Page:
Great Advice from Charles Spurgeon


In enlarging upon my text, let me say first, — when you commence your

ministry make up your mind to begin with a clean sheet; be deaf and blind

to the longstanding differences which may survive in the church. AS soon

as you enter upon your pastorate you may be waited upon by persons who

are anxious to secure your adhesion to their side in a family quarrel or

church dispute; be deaf and blind to these people, and assure them that

bygones must be bygones with you and that as you have not inherited your

predecessor’s cupboard you do not mean to eat his cold meat. If any

flagrant injustice has been done, be diligent to set it right, but if it be a mere

feud., bid the quarrelsome party cease from it, and tell him once for all that

you will have nothing to do with it. The answer’ of Gallio will almost suit

you: “If it were a matter of wrong or wicked lewdness, O ye Jews, reason

would that I should bear with you: but if it be a question of words and

names, and vain janglings, look ye to it; for I will be no judge of such

matters..” When I came to New Park-street Chapel as a young man from

the Country, and was chosen pastor, I was speedily interviewed by a good

man who had left the church, having, as he said, been “treated shamefully.”

He mentioned the names of half-a-dozen persons, all prominent members

of the church, who had behaved in a very unchristian manner to him, he,

poor innocent sufferer, having been a model of patience and holiness. I

learned his character at once from what he said about others (a mode of

judging which has never misled me), and I made up my mind how to act. I

told him that the church had been in a sadly unsettled state, and that the

only way out of the snarl was for every one to forget the past and begin

again. He said that the lapse of years did not alter facts, and I replied that it

would alter a man’s view of them .if’ in that time he had become a wiser

and a better man. However, I added, that all the past had gone away with

my predecessors, that he must follow them to their new spheres, and settle

matter with them, for I would not touch the affair with a pair of tongs. He

waxed somewhat warm, but I allowed him to radiate until he was cool

again, and we shook hands and parted. He was a good man, but

constructed upon an uncomfortable principle, so that he Came across the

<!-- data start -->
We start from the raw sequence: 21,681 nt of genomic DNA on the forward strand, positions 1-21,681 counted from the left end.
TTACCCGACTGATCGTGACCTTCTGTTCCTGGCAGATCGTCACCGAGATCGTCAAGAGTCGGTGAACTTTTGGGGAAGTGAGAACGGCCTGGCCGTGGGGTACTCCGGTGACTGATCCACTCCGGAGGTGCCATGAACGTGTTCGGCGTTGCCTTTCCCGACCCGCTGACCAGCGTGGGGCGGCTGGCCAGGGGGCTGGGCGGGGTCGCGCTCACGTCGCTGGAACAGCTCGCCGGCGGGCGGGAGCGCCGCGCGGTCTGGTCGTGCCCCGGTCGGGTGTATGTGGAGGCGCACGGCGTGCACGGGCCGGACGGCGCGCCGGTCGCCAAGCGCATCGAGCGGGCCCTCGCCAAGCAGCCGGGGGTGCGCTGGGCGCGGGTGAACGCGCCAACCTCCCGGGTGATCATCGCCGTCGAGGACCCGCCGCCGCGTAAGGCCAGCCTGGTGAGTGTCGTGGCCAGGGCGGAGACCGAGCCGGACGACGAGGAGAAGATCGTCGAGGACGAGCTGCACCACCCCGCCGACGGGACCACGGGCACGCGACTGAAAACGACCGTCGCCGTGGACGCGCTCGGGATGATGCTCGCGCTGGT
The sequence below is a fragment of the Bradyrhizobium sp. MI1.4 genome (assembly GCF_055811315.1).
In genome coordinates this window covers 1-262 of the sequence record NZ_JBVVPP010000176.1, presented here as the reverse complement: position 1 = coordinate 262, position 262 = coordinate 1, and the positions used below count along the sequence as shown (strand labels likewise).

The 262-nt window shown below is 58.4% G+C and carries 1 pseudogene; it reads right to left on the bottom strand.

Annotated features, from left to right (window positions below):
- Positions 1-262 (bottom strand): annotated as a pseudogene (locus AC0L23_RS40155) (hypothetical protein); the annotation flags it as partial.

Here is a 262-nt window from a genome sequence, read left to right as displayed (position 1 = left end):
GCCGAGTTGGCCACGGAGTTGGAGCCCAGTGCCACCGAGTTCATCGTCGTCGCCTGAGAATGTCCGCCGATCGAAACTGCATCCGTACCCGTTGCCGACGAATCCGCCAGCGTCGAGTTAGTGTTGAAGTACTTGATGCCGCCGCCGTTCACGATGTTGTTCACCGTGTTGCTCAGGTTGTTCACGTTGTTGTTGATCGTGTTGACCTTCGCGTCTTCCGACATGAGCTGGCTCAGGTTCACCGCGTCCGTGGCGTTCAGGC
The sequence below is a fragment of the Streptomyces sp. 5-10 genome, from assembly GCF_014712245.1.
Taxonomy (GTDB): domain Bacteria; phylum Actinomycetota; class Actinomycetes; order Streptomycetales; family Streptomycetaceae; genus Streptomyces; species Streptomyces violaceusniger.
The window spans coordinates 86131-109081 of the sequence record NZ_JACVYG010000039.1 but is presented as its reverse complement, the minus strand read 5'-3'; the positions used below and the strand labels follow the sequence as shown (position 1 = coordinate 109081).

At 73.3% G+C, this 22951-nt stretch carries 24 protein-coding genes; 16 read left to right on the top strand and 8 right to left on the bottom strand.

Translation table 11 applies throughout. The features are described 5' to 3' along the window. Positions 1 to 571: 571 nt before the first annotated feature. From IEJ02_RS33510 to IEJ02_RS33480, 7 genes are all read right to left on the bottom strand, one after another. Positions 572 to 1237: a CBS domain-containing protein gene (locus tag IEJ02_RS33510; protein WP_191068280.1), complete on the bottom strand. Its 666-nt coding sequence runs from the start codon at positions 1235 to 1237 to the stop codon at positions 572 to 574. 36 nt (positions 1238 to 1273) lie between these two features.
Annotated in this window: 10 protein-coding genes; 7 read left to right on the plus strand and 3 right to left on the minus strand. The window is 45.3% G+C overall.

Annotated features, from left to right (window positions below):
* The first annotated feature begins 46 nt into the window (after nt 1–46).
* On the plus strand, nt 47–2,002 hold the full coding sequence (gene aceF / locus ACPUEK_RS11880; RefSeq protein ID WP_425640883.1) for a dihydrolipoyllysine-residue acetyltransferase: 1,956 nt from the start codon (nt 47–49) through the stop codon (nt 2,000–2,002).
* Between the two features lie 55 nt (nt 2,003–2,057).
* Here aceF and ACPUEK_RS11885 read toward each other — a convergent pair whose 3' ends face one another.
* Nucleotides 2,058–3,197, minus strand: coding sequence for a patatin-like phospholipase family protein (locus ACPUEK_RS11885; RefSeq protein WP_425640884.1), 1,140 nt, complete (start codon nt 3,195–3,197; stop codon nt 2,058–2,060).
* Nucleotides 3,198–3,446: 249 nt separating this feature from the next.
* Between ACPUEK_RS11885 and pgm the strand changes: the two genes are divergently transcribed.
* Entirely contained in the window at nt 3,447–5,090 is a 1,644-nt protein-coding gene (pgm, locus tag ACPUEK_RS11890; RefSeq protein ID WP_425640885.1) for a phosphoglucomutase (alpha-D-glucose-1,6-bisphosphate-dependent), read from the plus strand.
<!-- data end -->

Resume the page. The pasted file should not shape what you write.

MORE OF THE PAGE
path of others in a very awkward manner at, times, and if I had gone into

his narrative and examined his case, there would have been no end to the

strife. I am quite certain that, for my own success, and for the prosperity of

the church,! took the wisest course by applying my blind eye to all disputes

which dated previously to my advent. It is the extreme of unwisdom for a

young man fresh from college, or from another charge, to suffer himself to

be earwigged by a clique, and to be bribed by kindness and flattey to

become a partisan, and so to ruin himself with one-half of his people.

Know nothing of parties and cliques, but be the pastor of all the flock, and

care for all alike. Blessed are the peacemakers, and one sure way of

peacemaking is to let 4he fire of contention alone. Neither fan it, nor stir it,

nor add fuel to it, but let it go out of itself. Begin your ministry with one

blind eye and one deaf ear.

The blind eye and the deaf ear will come in exceedingly well in connection

with the gossips of the place. Every church, and, for the matter of that,

every village and family, is plagued with certain Mrs. Grundys, Who drink

tea and talk vitriol. They are never quiet, but buzz around to the great

annoyance of those who are devout and practical. No one needs to look far

for perpetual motion, he has only to watch their tongues. At tea-meetings,

Dorcas meetings, and other gatherings, they practice vivisection upon the

characters of their neighbors, and of course they are eager to try their

knives upon the minister, the minister’s wife, the minister’s children, the

minister’s wife’s bonnet, the dress of the minister’s daughter, and how

many new ribbons she: has worn for the last six months, and so on ad

infinitum. There are also certain persons who are never so happy as when

they are “grieved to the heart” to have to tell the minister that Mr. A. is a

snake in the grass, that he is quite mistaken in thinking so well of Messrs.

B and C., and that. they have heard quite “promiscuously” that Mr. D. and

his wife are badly matched. Then follows a long string about Mrs. E., who

says that she and Mrs. F. overheard Mrs. G. say to Mrs. H. that Mrs. J.


should say that Mr. K. and Miss L. were going to move from the chapel

and hear Mr. M., and all because of what old N. said to young O. about

that Miss P. Never listen to such people.. Do as Nelson did when he put his

blind eye to the telescope and declared that he did not see the signal, and

therefore would go on with the battle. Let the creatures buzz, and do not

even hear them, unless indeed they buzz so much concerning one person

that the matter threatens to be serious; then it will be well to bring them to

book and talk in sober earnestness to them. Assure them that you are

obliged to have facts definitely before you, that your memory is not very

tenacious, that you have many things to think ;of, that you are always

afraid of making any mistake in such matters, and that if they would be

good enough to write down what they have to say the case would be more

fully before you, and you could give more time to its consideration. Mrs.

Grundy will not do that; she has a great objection to making clear and

definite statements; she prefers talking at random.

Leave a Reply